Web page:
Karyn Adkins had more of a “pow” moment than a “wow” moment when she got the idea to start a Christian ministry.
Adkins said the phrase Prisoners of Worship (POW) just suddenly came to her, and she felt she was being led to action.
She and a friend, Christie Burdick, decided to begin their fulltime ministry in May 2016.
Adkins, a 1999 graduate of Glen Rose High School, and Burdick, who moved to Somervell County from Lufkin about two and a half years ago, call their work a street ministry. They said they reach out to deliver the Gospel of Jesus from the Bible to those who may be difficult to reach in some cases.
Locally, in addition to their street ministry, they go to Cherokee Rose Nursing and Rehab Center in Glen Rose, and to some area churches.
They said they are partnering with Guardians Care International to start a children’s choir at an orphanage in Uganda.
They sometimes travel to Union Gospel Mission in Lancaster as well as the True Worth Place, a day shelter for homeless people in Fort Worth.
They are state-certified to do prison visits to share the Bible message as well. They are planning their first prison ministry trip on Sept. 30, to the Mountain View facility in Gatesville.
Burdick and Adkins have started making and selling street tacos to help fund the ministry’s expenses and expand what they can do. They set up at the farmer’s market on the square in downtown Glen Rose last Saturday, and sold all 50 they made.
The two also had a successful start to their taco-selling effort. They delivered 150 tacos on Tuesday of last week for the staff members at Glen Rose Elementary School. They were ordered and paid for by Marilyn Phillips — a local businesswoman who is a former president of the Glen Rose Independent School District’s Board of Trustees.
The soft tacos are made with sausage, bacon, potato, egg and cheese.
“We make them, so it’s a labor of love all the way around,” Adkins said. “We say, ‘Eat tacos, spread the Gospel.’ “
Adkins said that when people hear the ministry’s name — Prisoners of Worship — “they kind of stop for a second,” and noted, “It always leads to a conversation. When it all came about, I just heard ‘pow.’ “
Adkins explained that they use the name because Christians were prisoners of sin before accepting Jesus as their savior.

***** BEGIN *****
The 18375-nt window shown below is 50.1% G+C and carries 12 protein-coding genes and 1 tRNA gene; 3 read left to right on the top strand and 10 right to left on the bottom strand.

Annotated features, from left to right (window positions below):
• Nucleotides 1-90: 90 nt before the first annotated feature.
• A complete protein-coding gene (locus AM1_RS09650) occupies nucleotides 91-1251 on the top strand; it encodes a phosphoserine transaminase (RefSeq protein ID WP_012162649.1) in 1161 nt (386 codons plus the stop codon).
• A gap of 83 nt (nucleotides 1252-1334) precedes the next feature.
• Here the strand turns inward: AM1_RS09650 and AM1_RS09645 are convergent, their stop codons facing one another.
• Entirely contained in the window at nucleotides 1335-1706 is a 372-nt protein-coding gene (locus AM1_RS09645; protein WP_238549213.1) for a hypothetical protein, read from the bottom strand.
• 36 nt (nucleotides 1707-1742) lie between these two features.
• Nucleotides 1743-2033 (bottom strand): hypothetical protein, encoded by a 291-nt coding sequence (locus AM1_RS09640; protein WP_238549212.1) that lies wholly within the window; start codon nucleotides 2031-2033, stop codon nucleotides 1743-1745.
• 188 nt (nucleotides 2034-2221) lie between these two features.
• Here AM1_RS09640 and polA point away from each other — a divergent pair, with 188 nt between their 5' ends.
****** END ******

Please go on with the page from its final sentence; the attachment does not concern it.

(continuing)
“Everybody can be a prisoner of things they overcome — things in life you can easily be in bondage to,” Adkins said. “So when the Lord freed us from those things, then we became prisoners of worshipping and praising Jesus.”
Burdick, who graduated from high school in Louisiana, said she feels that the ministry fills a need.
“Jesus said he didn’t come for those who are well. He came for those who were sick and needed deliverance,” Burdick said. “We were one of those people that needed deliverance. He placed a love in us for all people, but specially for people who may be considered outcasts — the lost sheep. Those who are just kind of set aside. He wants to make them whole.
“We love to go in churches and minister, but our heart is just to go out onto the street. It’s nice to know you can bless people with love.”
Burdick said she was diagnosed with cancer a few years ago, and had chemotherapy and radiation treatments at M.D. Anderson Hospital in Houston that slowed down the disease. Now she is receiving treatment in Granbury.
Adkins was working as a teacher’s aide at Glen Rose Intermediate School when the POW ministry began. She had just completed her certification to teach in Texas. Burdick had previously been a public school teacher in East Texas.
The two said they made one CD of Gospel music, partnering with producer Jack Johnson, with Adkins on vocals and Burdick playing keyboards. They are planning to release a second album in the next couple of months, they said.
More information about either the Prisoners of Worship ministry, how to pre-order their street tacos for Taco Tuesday Deliveries, or how to obtain one of their music CDs can be found by going online to their Facebook page (https://www.facebook.com/POWMusic/).